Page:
Next Episode of Grand Designs Australia is
Hosted by leading Australian architect, Peter Maddison, each episode in the three-part series will feature a different approach to building a home in regional Australia. From the artistic brothers bonding over a spectacular one bedroom creation at Yackandandah, to a pair who are swapping out their life running a grand old Bendigo bed and breakfast for a bold new and dramatically modern enterprise, and the couple building a fire proof, sustainable, non-toxic house at Kinglake.
Sculptor Ben Gilbert and his brother Chris, an architect, build one-bedroom living quarters at an abandoned sawmill in Yackandandah, Victoria, using an off-the-wall design crammed full of innovation
B&B owners Art van Dyke and Troy West build a three-level, one-bedroom, contemporary home bookended by an 1850s stone cottage, near Harcourt in Victoria, on land that comes with its own granite quarry.
Chef Dan Zeidan and his partner Vicky Kordatou want a truly sustainable rural escape, building a zero-waste home from recycled and recyclable non-toxic materials at Kinglake, one hour from Melbourne
While in the inner city suburb of East Melbourne in Victoria, a very small block is set to make way for a three story totally green home with geo-thermal heating and cooling and a rooftop garden and spa. Photographer Ralph Alfonso has a very strong sense of how precious our environment is and how little space we really need to live in. His downsized style of living focuses on being as frugal as possible, using a ground-breaking and innovative environmental design. The thing is… the house footprint measures just 5 x 4 metres, making it grand in design, although miniature in size.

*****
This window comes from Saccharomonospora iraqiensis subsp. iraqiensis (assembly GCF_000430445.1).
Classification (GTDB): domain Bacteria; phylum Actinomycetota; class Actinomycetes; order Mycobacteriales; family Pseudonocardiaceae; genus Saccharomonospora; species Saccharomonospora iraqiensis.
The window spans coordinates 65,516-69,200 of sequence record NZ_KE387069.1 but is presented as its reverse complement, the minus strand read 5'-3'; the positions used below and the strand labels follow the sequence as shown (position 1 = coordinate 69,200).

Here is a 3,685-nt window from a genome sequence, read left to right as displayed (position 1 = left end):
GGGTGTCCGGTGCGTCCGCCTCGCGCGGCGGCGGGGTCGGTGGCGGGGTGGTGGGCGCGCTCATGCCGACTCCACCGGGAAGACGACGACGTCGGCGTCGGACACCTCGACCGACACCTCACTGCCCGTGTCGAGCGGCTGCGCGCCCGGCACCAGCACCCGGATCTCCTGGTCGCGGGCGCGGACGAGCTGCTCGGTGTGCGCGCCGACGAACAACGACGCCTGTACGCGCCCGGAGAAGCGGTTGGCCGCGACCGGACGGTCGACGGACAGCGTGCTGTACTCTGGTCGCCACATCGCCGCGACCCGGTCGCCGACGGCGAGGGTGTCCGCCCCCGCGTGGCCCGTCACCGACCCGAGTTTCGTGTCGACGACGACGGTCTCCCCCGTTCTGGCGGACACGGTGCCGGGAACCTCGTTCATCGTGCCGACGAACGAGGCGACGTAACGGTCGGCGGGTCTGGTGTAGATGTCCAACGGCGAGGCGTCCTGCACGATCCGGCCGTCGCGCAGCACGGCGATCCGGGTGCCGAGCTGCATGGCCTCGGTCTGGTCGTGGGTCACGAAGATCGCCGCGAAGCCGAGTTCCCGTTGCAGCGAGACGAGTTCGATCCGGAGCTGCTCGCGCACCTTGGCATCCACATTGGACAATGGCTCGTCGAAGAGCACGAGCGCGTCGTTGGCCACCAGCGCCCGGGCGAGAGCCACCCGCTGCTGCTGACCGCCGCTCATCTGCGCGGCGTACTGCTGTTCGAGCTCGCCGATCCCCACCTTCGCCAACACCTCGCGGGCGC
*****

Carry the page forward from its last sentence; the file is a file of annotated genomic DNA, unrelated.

Mark and Karen Bartkevicius restore an old hydro-electricity substation at Launceston in Tasmania and convert it into a two-bed home, salvaging original antique bricks and using old-school lime render.
Draftsman Nigel Eberhardt is a conservationist at heart – a passion he shares with partner Nina, a school teacher. Their love for the natural environment saw them purchase one of the last remaining native bush blocks in Turners Beach, a beachside suburb brimming with neat houses and manicured lawns, on Tasmania's north coast, where they build a house around the already established trees.
Canberra couple Barbara and Bill Coyle have been lucky enough to live in houses designed by Australia's best known architects. They love modernist architecture so they engaged the right architect to design them something 70's. Bill an orthopaedic surgeon, has been diagnosed with Parkinson's disease. Their new house with its curved roofline and glass entrance is designed for the future when he'll be in a wheelchair.
In the Melbourne suburb of Northcote, the Skipping Girl Vinegar Factory was a siren call for sustainable architect, Adrian Light. But old buildings have a way of resisting change and this one is no exception. Adrian has big plans to turn what is essentially a four storey red brick warehouse with 20 huge concrete vinegar vats into a four bedroom sustainable home for his family. At every stage he is confronted with the realities of reworking a stubborn old, wet factory. As the months turn into years this really is a question of who will win?
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